Autistic brains lack differentiation
Genes in the brains of autistic persons encode information differently from healthy brains, researchers from UCLA have found.
Autism has many causes, so the scientists, led by Dr. Daniel Geschwind, the Gordon and Virginia MacDonald Distinguished Chair in Human Genetics and a professor of neurology and psychiatry at the David Geffen School of Medicine at UCLA, did not expect to find similar gene expression patterns among autistic brains. But looking at brain tissue samples taken from the brains of autism patients who had passed away, they found that the autistic brains shared a lack of differentiation.
The cerebral cortex of the brain has a frontal lobe that is involved in judgment, creativity, emotions and speech; and temporal lobes that control hearing, language and processing of sounds. Geschwind explained that ''In a healthy brain, hundreds of genes behave differently from region to region, and the frontal and temporal lobes are easy to tell apart.'' However, Geschwind reported, said. ''We didn't see this in the autistic brain. Instead, the frontal lobe closely resembles the temporal lobe. Most of the features that normally distinguish the two regions had disappeared.''
The researchers also found that the autistic brains had less of the genes that are involved in neuron function and communication; and the autistic brains had a markedly higher level of the genes used for immune functions and inflammatory responses.
Geschwind highlighted the importance of the research findings: ''By demonstrating that this pathology is passed from the genes to the RNA to the cellular proteins, we provide evidence that the common molecular changes in neuron function and communication are a cause, not an effect, of the disease.''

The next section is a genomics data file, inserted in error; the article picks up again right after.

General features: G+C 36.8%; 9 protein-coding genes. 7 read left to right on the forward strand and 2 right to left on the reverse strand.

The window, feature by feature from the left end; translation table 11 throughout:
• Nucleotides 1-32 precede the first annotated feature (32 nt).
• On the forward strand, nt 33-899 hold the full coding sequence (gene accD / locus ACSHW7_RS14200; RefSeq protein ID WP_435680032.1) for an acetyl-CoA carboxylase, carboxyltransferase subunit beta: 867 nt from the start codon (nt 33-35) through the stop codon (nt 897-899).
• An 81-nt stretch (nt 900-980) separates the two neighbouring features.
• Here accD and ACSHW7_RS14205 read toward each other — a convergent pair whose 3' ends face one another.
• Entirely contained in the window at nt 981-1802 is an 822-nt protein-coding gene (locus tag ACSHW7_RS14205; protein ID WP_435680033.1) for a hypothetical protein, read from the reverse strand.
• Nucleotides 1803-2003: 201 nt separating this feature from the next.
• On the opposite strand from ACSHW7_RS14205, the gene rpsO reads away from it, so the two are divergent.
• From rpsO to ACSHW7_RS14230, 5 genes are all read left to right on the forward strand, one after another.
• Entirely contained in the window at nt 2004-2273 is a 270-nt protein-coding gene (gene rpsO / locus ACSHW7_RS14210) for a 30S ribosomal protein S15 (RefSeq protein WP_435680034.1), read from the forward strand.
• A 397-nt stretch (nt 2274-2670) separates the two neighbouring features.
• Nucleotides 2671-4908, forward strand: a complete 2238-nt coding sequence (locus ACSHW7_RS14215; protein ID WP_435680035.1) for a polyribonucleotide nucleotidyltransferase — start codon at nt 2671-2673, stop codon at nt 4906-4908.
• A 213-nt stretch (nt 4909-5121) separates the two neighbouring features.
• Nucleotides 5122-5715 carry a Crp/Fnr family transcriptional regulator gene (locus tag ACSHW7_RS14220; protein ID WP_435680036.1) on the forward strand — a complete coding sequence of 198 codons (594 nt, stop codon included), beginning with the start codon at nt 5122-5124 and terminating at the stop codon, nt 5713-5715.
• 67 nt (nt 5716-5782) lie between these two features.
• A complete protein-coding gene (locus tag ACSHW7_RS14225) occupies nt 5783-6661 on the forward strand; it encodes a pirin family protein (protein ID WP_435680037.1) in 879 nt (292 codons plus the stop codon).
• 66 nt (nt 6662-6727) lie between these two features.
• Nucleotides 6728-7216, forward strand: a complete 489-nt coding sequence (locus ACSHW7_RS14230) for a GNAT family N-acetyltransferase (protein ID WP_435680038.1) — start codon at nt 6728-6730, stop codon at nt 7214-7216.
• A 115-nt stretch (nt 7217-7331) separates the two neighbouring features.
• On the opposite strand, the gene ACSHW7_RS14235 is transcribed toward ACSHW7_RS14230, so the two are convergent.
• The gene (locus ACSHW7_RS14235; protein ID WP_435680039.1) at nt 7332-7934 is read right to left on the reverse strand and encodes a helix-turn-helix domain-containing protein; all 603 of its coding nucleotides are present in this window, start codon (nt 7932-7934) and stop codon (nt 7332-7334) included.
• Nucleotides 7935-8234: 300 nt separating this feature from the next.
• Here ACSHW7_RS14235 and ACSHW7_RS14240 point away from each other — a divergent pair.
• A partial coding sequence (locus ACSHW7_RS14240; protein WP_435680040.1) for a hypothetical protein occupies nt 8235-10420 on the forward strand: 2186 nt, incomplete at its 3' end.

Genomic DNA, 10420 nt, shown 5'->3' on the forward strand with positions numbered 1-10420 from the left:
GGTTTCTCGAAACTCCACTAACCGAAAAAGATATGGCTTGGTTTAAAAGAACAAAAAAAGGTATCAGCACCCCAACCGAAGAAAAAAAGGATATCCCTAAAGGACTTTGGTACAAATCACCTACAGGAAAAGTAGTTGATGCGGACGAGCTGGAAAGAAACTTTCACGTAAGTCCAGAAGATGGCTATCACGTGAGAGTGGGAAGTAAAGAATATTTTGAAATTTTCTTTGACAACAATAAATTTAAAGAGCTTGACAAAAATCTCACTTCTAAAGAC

The researchers said that the next step will be to look into the other parts of the brain for genetic and other causes of autism. The study by Geschwind, Irina Voineagu, et al., was published May 25 in the advance online edition of Nature.
Treatment updateWhile advances in understanding the causes of autism hold high hopes for preventing autism in the future, millions of families worldwide are dealing with the condition every day.
Autism (or autism spectrum disorder, ASD) is often treated with antiseizure medications because quite often people with ASD also have seizures, epilepsy and abnormal electroencephalograms. But there isn't much information about how well these treatments work.
To get some insight into the effectiveness of seizure treatments for children with ASD, Dr. Richard E. Frye from the University of Texas in Houston and Dr. James B. Adams from the Arizona State University in Tempe developed a comprehensive on-line seizure survey.
Respondents - 733 parents of children with ASD and 290 control parents - reported that ''in general, antiepileptic drugs (AEDs) were perceived to improve seizures but worsened other clinical factors for children with clinical seizure.'' Other clinical factors included sleep, communication, behavior, attention and mood.
Valproic acid, lamotrigine, levetiracetam and ethosuximide emerged as the most effective in improving seizures and causing the least side effects. Also, the ketogenic diet was reported as seen to improve both seizures and other clinical factors.
The researchers say that the study, although limited to the perception of parents, could help parents choose seizure treatments.
The study was published in the 18 May 2011 issue of BMC Pediatrics.